These great shots sent in by Jason Bustin:
"I found a home graphics kit that was made in Canada back in 1974 named “Supergraphic”. Its slogan was, “Professional wall graphics made easy for you to paint” and was geared towards creating cutting edge graphics in your household without having to hire a professional, (back at that time). The examples featured in this do-it-yourself kit remind me of the graphics in your “High Ceilings” photo on your ISO50 blog."
Some very familiar forms in there, check out the circle pattern reminiscent of the 1975 CBC report. There’s also the L shapes that look like either an upside-down Huron Spectrum print or the Sacramento Regional Transit Logo. This concept is a bit garish by today’s interior design standards, but it would still make a nice addition to an office or rec room.
The 70’s were really an interesting time for DIY arts and crafts. It seemed like people were more willing to take on projects such as these back then. I remember it seemed like everyone’s mom had a sewing machine, and actually used it. And a lot more people were into things like ceramics, wood working, and other hobbies with artistic leanings. This is something that in my experience, has sort of been lost on our generation. With everything in our lives either electrified or automated, I think we may have lost the patience for activities like these.
Bonus: Name that font (The headline: "Supergraphic")
As Horacio pointed out in the comments, Batman makes a cameo on this 1968 Design Magazine Cover. Such a specific pop culture reference seems a bit out of place among it’s vaguely evocative surroundings (the Union Jack excluded). As the title suggests, this all must be in reference to Carnaby Street which was sort of a fashion / cultural center to the Mod movement in 1960s England. Perhaps it had lost it’s hip status by the time this issue was published and the cover depicts the death knell of the movement. At any rate, a very nice illustration worthy of framing. Right after you clone-stamp out the byline at the bottom, that is.
This via Matthew Tellier. Wish I had this illo by itself, really like the vibe. At any rate, a standout cover for BusinessWeek to be certain. Looks like it was originally screenprinted, anyone know the artist?
Update via TKTK: The artist is Jimmy Turrell.
Some more Otl Aicher Munich ’72 artifacts. I found this image on Flickr but now can’t seem to find who took it. If you are that person, or know who did, please let me know so I can properly credit this. Of course the design is amazing, but the picture is great too. The reflections are really complementary to the designs.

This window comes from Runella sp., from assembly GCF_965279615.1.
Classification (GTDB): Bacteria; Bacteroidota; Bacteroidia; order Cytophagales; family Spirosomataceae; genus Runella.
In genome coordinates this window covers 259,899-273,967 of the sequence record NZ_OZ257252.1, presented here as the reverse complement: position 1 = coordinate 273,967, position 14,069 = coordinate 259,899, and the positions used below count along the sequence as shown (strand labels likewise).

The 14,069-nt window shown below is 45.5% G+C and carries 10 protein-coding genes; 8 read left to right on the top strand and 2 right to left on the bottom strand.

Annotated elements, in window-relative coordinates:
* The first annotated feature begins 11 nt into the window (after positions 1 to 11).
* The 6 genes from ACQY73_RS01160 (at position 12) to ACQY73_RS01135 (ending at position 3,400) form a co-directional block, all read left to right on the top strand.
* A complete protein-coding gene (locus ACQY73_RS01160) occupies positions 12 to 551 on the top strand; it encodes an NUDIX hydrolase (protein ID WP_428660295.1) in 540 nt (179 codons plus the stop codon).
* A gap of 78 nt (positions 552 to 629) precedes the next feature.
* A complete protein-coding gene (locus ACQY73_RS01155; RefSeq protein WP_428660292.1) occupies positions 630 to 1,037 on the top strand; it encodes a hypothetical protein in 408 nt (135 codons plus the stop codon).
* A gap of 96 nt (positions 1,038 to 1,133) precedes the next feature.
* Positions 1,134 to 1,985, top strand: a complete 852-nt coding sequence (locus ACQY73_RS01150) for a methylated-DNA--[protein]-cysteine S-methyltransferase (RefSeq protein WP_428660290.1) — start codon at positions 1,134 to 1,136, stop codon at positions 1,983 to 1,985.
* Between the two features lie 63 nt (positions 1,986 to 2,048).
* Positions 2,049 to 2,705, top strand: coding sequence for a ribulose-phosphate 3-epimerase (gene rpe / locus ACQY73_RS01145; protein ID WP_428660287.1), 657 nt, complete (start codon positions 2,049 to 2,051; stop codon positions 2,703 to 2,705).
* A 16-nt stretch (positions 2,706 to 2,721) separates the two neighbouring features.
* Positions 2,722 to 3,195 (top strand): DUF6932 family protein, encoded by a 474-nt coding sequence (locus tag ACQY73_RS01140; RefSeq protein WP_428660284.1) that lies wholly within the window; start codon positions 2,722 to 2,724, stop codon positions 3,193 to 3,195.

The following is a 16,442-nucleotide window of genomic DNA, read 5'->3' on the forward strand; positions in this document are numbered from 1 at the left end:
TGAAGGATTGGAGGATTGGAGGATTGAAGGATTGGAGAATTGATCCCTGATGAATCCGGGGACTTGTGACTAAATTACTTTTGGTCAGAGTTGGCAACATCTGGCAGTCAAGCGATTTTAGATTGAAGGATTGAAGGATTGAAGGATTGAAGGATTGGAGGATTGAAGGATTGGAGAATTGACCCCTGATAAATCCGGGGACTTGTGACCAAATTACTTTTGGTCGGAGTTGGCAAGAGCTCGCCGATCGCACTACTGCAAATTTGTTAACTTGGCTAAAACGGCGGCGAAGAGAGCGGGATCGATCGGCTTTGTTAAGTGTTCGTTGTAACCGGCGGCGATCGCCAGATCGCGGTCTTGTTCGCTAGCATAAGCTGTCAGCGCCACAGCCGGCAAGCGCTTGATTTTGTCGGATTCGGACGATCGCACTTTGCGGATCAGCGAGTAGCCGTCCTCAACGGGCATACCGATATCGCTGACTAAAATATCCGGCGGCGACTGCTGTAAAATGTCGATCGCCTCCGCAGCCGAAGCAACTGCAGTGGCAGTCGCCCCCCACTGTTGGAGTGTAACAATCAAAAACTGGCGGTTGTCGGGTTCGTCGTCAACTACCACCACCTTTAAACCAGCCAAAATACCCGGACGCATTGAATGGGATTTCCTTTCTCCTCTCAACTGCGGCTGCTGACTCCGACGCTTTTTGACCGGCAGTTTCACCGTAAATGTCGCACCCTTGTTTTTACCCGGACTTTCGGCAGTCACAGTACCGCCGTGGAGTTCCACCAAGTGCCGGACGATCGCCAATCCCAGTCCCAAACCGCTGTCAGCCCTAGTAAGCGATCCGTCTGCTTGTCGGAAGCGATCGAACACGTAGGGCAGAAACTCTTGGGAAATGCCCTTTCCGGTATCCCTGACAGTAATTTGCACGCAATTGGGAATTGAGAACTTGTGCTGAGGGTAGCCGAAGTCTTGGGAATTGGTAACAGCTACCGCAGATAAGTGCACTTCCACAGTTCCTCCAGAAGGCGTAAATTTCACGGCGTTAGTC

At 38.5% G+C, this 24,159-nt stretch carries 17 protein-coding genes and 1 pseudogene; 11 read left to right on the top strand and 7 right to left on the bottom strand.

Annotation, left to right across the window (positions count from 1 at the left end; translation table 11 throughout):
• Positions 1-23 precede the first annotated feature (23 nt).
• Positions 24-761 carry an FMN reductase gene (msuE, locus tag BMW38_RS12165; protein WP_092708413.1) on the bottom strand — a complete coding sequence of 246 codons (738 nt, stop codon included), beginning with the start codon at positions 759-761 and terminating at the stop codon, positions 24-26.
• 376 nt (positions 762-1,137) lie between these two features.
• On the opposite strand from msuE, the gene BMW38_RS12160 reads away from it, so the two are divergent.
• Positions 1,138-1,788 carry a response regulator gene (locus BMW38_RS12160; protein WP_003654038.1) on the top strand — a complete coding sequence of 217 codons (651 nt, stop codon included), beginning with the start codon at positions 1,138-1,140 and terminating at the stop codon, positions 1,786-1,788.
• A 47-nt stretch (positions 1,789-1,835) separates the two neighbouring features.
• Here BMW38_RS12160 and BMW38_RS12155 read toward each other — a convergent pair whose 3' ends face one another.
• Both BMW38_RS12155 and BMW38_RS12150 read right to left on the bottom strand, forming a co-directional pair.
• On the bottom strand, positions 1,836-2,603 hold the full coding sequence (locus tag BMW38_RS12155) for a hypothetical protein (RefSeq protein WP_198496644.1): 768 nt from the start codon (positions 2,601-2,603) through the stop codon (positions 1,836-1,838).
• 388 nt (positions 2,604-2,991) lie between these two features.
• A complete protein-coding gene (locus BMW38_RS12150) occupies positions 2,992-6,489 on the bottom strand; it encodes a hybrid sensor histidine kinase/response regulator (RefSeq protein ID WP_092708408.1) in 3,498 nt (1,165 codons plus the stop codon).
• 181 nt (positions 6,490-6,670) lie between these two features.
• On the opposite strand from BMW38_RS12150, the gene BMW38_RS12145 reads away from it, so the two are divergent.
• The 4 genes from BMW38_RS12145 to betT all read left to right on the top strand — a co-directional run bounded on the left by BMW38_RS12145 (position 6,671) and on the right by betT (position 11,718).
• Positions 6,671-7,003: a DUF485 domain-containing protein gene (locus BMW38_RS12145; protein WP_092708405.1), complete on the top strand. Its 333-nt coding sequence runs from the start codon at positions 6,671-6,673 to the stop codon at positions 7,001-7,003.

This image sent my way by Element Kuuda. This may be one of my favorites so far. Are those seats, as in stadium seating? Really love this color palette. Element sent some other nice images as well…will be posting those shortly.
In New york for the OFFF (which starts tomorrow) so not able to post as often, but here’s a nice poster for the time being. As always, fill out the details if you have them. Sort of reminds me of the NFB poster but not quite as clever.
This time French Canada comes with the design skills. Not much info on this one, feel free to fill in the details in the comments.
There was a massive anti-war protest across the street this weekend, thousands of people everywhere. All of the signs and posters reminded me of the Avant Garde "No More War" poster contest. I dug around and found these two issues, #1 and #5. On the back cover of Avant Garde #01 (1967) they printed a call for entries for the contest and announced the judges, Herb Lubalin being among them (quite intimidating for the contestants I’d imagine). The winners of the contest were announced in issue #5. I’ve posted my favorite example above, an entry by Billy Apple (England) and Robert Coburn (US). Efficient and to the point, I think the key here is that it goes beyond merely engaging the viewer and calls for active, on-the-spot participation. The choice of language also plays a large role in the impact of the design; in 1967 this was still a very shocking word to see in print for most people.
Although this was 40 years ago, the message is as poignant today as it was then: we once again find ourselves mired in an unpopular foreign war with dubious motives and no clear end in sight. I have to wonder if imagery like this was more effective in it’s time. People today have seen so many things and become so jaded to visual input that it’s very difficult to jar them awake with something like this anymore. I think the 60’s were one of the first times it became almost mainstream for people to question the government, so ideas like these were still new and somewhat disquieting for many.